Youth robotics team aim to put mattress recycling issue to bed

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A group of seven local girls under the age of 12 have helped convince City Council to spring into action when it comes to mattress recycling.

The FIRST Lego robotics team from Sunset Park Public School, called The Frozen Royals, staged a presentation in Council Chambers on Monday night, where they pitched the politicians on the idea of lobbying the provincial government for an Ontario-wide mattress recycling program.

Tasked with tackling a waste issue and finding an innovative solution to help solve the trash-themed mission for a FIRST Lego competition two months ago, the team decided to focus their efforts on the inefficiency of throwing unwanted mattresses in the dump instead of recycling them.

From there, the girls took apart a double mattress themselves and, after two hours of work, removed every single component.

According to their powerful presentation on Monday, roughly 1,200 mattresses end up in the city’s Merrick Landfill each year and take up an immense amount of avoidable space, reducing the sites life span. Because of the springs and some of the other materials, they never fully decompose taking up a lot of unnecessary space at the landfill.

However, despite each and every part of a mattress being reusable, the city does not recycle them due to the exorbitant costs and lack of local options. The fabric and foam, for example, can be reused for carpet, underlay or insulation, while the steel springs can be used for steel beams or toy cars.

What’s more, the costs to store the mattresses and transport them to the few existing recycling facilities is unfeasible, at least for now. The closest two locations that offer those services, the team said, are in Toronto and Montreal.

After the girls educated council on the topic, Coun. Tanya Vrebosch, who originally asked the girls to present to her colleagues after judging their first regional competition, later moved a successful motion alongside Coun. Mac Bain requesting Waste Diversion Ontario to require mattress manufacturers to create a province-wide recycling program.

The idea is for the manufacturers to pay a fee via a surcharge each time a mattress is produced, and that money will then be used by cities all across the province to keep mattresses out of the landfills and use a recycling program.

“They brought forward a topic that can not only make a municipal impact but can also have a provincial impact as well,” Vrebosch said on Monday. “Until this presentation, I had no clue that mattresses take up so much room in our landfill and that mattresses are 100 per cent recyclable.”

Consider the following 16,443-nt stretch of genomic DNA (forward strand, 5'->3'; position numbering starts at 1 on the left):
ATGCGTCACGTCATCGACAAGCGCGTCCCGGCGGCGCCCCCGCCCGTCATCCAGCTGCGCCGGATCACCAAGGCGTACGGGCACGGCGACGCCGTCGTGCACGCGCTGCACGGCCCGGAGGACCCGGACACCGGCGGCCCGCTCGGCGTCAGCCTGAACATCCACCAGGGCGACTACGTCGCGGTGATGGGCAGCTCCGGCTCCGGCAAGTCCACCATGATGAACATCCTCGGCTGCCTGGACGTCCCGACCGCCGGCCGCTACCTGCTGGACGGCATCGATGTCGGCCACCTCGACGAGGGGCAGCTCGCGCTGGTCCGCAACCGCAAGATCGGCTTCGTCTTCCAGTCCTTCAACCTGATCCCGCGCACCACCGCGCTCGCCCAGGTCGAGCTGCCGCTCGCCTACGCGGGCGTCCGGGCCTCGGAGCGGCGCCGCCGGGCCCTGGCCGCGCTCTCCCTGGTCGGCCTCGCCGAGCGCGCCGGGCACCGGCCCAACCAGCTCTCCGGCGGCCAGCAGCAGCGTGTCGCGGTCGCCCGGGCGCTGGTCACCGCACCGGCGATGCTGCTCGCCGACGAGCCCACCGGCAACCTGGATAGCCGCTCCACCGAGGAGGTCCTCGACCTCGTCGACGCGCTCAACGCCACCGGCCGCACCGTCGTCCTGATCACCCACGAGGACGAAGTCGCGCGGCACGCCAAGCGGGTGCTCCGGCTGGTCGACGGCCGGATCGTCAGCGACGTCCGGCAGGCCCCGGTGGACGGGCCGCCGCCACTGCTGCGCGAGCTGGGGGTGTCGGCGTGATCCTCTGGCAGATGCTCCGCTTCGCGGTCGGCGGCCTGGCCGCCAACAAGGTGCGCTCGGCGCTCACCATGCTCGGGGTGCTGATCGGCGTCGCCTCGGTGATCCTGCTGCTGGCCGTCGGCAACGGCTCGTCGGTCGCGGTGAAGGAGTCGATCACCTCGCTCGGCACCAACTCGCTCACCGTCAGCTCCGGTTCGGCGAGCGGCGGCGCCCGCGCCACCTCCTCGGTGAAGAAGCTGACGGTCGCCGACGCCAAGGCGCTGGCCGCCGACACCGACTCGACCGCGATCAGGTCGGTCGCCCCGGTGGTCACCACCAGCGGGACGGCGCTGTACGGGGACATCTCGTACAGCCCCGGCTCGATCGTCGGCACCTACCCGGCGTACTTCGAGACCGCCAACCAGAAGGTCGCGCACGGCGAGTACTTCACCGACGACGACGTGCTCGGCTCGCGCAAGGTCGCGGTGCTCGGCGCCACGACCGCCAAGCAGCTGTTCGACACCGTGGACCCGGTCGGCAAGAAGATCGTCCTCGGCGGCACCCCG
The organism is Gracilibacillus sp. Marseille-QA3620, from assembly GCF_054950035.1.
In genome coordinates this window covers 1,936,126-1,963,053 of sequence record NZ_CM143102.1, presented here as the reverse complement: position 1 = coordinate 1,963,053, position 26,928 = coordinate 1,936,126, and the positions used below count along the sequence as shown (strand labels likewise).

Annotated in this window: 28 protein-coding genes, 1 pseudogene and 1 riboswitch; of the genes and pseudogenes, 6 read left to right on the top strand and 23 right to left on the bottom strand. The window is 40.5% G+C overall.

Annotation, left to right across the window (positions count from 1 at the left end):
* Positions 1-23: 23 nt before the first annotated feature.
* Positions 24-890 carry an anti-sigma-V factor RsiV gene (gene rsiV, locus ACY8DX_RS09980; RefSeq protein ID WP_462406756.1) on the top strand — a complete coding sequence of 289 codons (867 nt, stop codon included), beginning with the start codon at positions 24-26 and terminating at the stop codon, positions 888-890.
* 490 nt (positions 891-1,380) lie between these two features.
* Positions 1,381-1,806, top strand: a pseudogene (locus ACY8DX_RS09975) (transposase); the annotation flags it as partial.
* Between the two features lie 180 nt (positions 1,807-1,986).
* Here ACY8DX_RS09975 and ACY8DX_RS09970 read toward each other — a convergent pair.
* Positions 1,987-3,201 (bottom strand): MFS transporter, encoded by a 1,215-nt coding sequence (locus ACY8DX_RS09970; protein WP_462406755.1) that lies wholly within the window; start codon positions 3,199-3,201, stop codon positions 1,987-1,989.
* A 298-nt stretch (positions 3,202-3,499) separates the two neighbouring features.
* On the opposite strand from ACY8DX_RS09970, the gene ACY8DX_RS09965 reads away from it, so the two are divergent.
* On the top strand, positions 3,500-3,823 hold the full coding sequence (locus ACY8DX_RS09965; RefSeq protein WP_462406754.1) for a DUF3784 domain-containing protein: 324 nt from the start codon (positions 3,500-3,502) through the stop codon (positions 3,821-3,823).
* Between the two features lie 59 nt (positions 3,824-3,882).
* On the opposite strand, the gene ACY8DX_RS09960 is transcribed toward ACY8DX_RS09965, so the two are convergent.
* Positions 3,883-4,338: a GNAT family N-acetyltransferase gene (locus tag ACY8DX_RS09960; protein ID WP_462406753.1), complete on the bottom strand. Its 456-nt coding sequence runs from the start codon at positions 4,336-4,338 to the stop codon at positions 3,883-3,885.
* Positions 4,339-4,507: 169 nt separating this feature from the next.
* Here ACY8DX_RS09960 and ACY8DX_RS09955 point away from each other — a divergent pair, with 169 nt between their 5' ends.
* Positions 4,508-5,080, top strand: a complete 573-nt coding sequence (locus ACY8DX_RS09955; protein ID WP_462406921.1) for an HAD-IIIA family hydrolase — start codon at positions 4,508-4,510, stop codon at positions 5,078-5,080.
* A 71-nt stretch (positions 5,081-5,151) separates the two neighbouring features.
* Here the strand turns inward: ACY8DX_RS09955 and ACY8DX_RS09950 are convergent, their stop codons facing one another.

“The girls have worked really hard researching mattresses and what to do with them, a better way to deal with waste and they’ve really looked into the landfills,” said team coach and parent Kari Campbell. “One of the biggest issues that they’ve learned about is extending the life span of our landfills, so being able to pass this motion to have a different solution for dealing with the mattress waste is pretty incredible for them.”

Waste Diversion Ontario’s mandate is to provide oversight for the development, implementation, and operation of diversion programs for waste designated by the Minister of the Environment and Climate Change.

However, as Bain elaborated, the provincial legislation around the funding of stewards and recyclable products is about to change. The Ministry of Environment and Climate Change introduced new legislation in the Fall and the whole structure is going to change over the next few years.

“Within nine-months, [Waste Diversion Ontario] will probably no longer exist and they will probably be transitioned to a new entity,” said Bain. “It will probably take a year to come in and then the legislation and regulations will probably be another three years until it’s completed.

“But I still think it’s important that […] we move this forward this evening and we do this, as a council, again when the new entity is struck,” he added. “We’re planting the seed with the Ministry, letting them know it’s important, the presentation that [the team] made, and how important it’s going to make with landfills across Ontario.”

The Frozen Royals are now shifting the scope of their project to the provincial scale as they gear up for the big competition in Oshawa.

Meanwhile, the team have already presented their product and pitch to Merrick Landfill operations coordinator Michelle Cross, who they say is excited that the issue will get some spotlight thanks to the girls.

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